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Although Cronologics had a big hand in developing CoWatch, that's not why Google bought the company. Instead, Google wanted the team to work on Android Wear, the Android-based carrier operating system that would eventually become Wear OS. At the time of the Google purchase, the Cronologics team was working on their own portable operating system based on an open version of Android based on Lollipop.
After the purchase, Google dissolved Cronologics.
This is probably one of the more interesting Google hardware purchases in company history. Titan Aerospace started in 2011 with the intention of developing drones that could theoretically only fly solar for up to five years.
Initially, Facebook expressed an interest in acquiring the company with the specific intention of using the aircraft to supply high quality aircraft. high speed internet to places in the world where this would be logically difficult. However, Google jumped at the idea and bought the company in 2014.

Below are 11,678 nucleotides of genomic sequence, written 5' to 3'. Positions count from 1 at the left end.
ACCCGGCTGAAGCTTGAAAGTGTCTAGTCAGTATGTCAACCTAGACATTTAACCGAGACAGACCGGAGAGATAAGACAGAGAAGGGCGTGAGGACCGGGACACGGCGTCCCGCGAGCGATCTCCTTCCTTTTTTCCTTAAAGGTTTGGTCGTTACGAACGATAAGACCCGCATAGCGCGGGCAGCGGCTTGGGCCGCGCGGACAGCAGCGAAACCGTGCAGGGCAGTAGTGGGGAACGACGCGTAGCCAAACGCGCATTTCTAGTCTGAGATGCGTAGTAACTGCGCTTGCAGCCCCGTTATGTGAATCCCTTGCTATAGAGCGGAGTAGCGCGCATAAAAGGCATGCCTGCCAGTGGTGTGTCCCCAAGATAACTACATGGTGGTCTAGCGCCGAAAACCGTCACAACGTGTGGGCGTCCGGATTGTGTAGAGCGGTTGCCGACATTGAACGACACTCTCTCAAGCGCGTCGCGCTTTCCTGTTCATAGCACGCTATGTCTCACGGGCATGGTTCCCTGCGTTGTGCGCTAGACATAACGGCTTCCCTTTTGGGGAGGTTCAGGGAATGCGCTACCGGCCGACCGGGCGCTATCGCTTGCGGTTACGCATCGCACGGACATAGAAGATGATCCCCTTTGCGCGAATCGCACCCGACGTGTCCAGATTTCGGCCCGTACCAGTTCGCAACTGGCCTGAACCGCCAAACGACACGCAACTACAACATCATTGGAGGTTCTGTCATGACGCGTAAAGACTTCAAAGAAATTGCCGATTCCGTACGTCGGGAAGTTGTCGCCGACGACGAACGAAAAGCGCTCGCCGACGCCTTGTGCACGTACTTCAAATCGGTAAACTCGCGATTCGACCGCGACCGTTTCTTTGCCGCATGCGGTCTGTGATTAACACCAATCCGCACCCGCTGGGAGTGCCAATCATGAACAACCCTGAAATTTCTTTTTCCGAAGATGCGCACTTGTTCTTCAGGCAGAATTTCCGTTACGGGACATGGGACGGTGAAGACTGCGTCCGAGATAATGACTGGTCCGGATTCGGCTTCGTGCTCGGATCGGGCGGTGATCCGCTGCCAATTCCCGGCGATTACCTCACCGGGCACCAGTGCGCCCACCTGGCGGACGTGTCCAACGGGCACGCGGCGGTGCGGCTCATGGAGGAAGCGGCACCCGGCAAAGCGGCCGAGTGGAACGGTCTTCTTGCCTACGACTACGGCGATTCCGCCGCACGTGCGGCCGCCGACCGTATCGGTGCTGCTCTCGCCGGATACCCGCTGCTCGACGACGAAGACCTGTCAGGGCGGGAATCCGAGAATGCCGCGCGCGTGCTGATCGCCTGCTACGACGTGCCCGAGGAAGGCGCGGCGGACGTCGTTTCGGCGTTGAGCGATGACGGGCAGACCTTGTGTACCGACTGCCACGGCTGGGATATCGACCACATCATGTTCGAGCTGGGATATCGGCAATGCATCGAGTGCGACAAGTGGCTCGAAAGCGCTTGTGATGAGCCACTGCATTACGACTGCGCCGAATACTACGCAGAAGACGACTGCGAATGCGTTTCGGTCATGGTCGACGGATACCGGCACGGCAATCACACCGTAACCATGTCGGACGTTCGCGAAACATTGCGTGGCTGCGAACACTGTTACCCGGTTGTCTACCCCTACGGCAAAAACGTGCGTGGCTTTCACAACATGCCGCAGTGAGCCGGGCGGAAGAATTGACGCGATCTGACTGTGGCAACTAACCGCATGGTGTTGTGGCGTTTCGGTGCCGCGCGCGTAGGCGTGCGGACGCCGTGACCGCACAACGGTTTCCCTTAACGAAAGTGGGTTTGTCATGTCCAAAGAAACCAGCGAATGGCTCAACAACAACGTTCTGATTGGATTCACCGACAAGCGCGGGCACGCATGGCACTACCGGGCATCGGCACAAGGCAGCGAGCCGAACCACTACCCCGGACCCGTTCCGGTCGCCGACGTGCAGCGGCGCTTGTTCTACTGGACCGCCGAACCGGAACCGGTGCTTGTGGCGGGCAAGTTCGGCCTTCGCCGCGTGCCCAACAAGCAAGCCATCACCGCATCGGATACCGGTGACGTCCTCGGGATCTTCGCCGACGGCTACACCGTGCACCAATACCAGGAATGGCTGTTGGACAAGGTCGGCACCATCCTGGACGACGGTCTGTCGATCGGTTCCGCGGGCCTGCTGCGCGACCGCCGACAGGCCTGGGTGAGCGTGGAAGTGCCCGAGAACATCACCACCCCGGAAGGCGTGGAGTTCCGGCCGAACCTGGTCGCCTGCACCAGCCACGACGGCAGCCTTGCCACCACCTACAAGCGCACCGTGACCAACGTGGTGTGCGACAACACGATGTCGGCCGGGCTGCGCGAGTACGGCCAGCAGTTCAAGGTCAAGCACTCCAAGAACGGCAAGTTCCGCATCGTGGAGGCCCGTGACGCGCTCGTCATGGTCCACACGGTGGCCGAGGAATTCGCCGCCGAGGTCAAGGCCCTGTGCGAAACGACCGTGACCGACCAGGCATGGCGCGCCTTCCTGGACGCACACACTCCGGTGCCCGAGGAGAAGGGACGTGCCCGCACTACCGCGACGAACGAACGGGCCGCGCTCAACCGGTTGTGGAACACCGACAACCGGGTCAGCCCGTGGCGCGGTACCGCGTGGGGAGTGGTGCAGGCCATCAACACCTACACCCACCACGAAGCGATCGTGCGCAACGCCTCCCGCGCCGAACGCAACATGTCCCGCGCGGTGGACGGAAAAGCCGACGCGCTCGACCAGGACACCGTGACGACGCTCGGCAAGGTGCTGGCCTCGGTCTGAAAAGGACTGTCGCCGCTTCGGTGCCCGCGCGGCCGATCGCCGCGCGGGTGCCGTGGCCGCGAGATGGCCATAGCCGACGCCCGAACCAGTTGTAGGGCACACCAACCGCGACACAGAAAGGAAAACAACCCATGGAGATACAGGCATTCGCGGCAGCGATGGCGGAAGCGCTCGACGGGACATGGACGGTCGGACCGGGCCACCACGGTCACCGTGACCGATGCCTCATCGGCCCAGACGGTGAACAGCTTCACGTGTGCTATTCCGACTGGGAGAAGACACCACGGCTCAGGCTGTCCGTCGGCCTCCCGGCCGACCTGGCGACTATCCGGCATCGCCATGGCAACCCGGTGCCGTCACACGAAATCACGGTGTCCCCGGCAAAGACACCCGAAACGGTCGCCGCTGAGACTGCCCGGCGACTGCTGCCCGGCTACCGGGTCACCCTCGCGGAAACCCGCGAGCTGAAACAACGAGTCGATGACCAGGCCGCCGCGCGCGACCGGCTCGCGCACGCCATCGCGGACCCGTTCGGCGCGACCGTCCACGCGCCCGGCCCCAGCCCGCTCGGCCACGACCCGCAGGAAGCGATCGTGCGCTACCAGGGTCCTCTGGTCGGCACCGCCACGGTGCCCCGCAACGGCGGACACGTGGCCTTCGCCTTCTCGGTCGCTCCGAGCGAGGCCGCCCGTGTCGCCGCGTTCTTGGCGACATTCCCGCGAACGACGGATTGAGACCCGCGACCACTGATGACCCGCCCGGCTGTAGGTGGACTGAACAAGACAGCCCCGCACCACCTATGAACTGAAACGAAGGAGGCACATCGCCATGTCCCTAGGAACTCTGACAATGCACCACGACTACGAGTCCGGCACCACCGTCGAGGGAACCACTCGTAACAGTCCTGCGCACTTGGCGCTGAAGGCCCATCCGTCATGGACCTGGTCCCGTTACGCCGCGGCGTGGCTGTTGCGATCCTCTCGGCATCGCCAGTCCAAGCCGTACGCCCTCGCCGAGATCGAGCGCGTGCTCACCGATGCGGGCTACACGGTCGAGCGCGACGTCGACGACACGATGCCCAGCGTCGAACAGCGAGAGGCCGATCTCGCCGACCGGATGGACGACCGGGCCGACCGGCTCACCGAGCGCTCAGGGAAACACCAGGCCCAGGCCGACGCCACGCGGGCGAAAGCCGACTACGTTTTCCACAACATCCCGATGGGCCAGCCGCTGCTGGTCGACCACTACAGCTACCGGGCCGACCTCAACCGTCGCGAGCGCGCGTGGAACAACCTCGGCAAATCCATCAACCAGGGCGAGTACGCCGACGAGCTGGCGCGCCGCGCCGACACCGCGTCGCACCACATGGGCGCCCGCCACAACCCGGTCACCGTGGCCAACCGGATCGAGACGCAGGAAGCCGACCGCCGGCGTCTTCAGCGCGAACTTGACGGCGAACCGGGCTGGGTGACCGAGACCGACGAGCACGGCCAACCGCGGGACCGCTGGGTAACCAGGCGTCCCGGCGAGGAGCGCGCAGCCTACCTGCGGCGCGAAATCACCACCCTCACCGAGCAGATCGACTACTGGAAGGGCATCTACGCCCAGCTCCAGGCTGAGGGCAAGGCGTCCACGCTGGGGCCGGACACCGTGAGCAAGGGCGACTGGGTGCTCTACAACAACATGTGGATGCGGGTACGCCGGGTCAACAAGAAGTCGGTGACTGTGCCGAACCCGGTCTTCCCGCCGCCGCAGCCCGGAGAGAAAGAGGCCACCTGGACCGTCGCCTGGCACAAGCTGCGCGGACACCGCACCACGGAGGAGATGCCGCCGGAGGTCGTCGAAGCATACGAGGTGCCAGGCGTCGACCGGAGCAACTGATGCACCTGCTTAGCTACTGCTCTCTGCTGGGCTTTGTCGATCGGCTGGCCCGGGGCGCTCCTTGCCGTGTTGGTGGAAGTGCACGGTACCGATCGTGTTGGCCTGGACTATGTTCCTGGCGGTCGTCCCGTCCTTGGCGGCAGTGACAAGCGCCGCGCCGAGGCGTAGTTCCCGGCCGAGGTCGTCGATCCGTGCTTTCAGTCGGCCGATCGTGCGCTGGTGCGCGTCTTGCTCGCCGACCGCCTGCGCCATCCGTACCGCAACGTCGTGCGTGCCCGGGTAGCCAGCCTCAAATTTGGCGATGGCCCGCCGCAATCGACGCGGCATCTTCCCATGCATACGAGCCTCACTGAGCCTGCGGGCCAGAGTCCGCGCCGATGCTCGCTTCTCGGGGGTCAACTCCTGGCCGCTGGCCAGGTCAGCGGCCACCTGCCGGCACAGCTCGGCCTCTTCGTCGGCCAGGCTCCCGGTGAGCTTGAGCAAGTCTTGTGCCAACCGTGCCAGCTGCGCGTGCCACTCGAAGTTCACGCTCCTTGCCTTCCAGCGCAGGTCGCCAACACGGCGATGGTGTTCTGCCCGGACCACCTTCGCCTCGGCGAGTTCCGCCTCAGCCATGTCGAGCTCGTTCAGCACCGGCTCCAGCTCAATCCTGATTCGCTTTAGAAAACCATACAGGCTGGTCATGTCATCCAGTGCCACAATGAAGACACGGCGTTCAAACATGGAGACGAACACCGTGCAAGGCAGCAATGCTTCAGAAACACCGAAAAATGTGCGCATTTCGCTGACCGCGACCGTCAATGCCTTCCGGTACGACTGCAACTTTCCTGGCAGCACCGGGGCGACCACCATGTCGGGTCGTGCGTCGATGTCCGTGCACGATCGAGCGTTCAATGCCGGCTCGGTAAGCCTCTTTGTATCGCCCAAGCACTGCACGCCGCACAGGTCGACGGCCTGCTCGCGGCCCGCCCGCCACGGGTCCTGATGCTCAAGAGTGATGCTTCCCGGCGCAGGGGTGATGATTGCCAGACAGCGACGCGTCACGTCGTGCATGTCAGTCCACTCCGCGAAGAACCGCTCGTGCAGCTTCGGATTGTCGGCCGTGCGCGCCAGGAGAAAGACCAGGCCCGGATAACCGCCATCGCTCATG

Google placed Titan Aerospace under the experimental unit of Google X and renamed it Project Titan. Google hoped that Project Titan could deliver the promised aircraft and, as Facebook intended, use the aircraft to distribute wireless internet to unnoticed areas.
Unfortunately, by 2017, Google abandoned the project and dissolved the rest from Titan Aerospace. Instead, Google shifted its focus to Loon, a very similar idea that uses balloons instead of winged planes.
Various Robotics Companies
Although we have not yet seen any robots made by Google, Google is very involved in the development of robotics. , In 2013, Google acquired at least three prominent robotics companies: Mecca Robotics, Redwood Robotics and Boston Dynamics.